Out of memory at line: 56

This is an error that I have started to see a lot in the last few weeks. First, it was with Piwik and latterly with WordPress.com Stats. For the record, I have never seen it on up to date systems but always with IE6 and at page unloading time. The CPU usage hits 100% before the error is produced and that has had me blaming JavaScript in error; it isn’t the cause of all ills. In fact, the cause seems to be a bug in a certain release of Adobe Flash 9 but I am of the opinion that the inclusion of certain features in a Flash movie are needed to trigger it too. I don’t have the exact details of this but WordPress.com Stats worked without fault until a recent update and that is what is making me reach the conclusion that I have. That observation is making me wonder whether we are coming to a point where Flash compatibility is something that needs to factored into the use of the said technology in a website or web application. Updating Flash will solve the problem on the client but it might be better if it wasn’t triggered on the server side either.

Ubuntu upgrades: do a clean installation or use Update Manager?

Part of some recent “fooling” brought on by the investigation of what turned out to be a duff DVD writer was a fresh installation of Ubuntu 8.10 on my main home PC. It might have brought on a certain amount of upheaval but it was nowhere near as severe as that following the same sort of thing with a Windows system. A few hours was all that was needed but the question as to whether it is better to do an upgrade every time a new Ubuntu release is unleashed on the world or to go for a complete virgin installation instead. With Ubuntu 9.04 in the offing, that question takes on a more immediate significance than it otherwise might do.

Various tricks make the whole reinstallation idea more palatable. For instance, many years of Windows usage have taught me the benefits of separating system and user files. The result is that my home directory lives on a different disk to my operating system files. Add to that the experience of being able to reuse that home drive across different Linux distros and even swapping from one distro to another becomes feasible. From various changes to my secondary machine, I can vouch that this works for Ubuntu, Fedora and Debian; the latter is what currently powers the said PC. You might have to user superuser powers to attend to ownership and access issues but the portability is certainly there and it applies anything kept on other disks too.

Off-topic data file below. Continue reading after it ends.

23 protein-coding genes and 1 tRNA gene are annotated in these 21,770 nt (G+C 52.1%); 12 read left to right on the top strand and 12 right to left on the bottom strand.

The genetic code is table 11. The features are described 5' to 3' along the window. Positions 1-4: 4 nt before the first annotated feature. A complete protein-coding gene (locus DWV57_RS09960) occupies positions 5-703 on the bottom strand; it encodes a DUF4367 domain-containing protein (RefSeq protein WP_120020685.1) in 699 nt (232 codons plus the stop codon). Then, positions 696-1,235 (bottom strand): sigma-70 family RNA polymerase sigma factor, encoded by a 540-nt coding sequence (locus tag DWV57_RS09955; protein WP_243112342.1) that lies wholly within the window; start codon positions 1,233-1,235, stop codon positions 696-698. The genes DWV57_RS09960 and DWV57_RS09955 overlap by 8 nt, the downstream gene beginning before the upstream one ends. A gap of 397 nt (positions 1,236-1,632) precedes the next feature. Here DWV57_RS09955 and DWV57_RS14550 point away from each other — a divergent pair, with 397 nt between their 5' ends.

Naturally, there’s always the possibility of losing programs that you have had installed but losing the clutter can be liberating too. However, assembling a script made up up of one of more apt-get install commands can allow you to get many things back at a stroke. For example, I have a test web server (Apache/MySQL/PHP/Perl) set up so this would be how I’d get everything back in place before beginning further configuration. It might be no bad idea to back up your collection of software sources either; I have yet to add all of the ones that I have been using back into Synaptic. Then there are closed source packages such as VirtualBox (yes, I know that there is an open source edition) and Adobe Reader. After reinstating the former, all my virtual machines were available for me to use again without further ado. Restoring the latter allowed me to grab version 9.1 (probably more secure anyway) and it inveigles itself into Firefox now too so the number of times that I need to go through the download shuffle before seeing the contents of a PDF are much reduced, though not completely eliminated by the Windows-like ability to see a PDF loaded in a browser tab. Moving from software to hardware for a moment, it looks like any bespoke actions such as my activating an Epson Perfection 4490 Photo scanner need to be repeated but that was all that I needed to do. Getting things back into order is not so bad but you need to allow a modicum of time for this.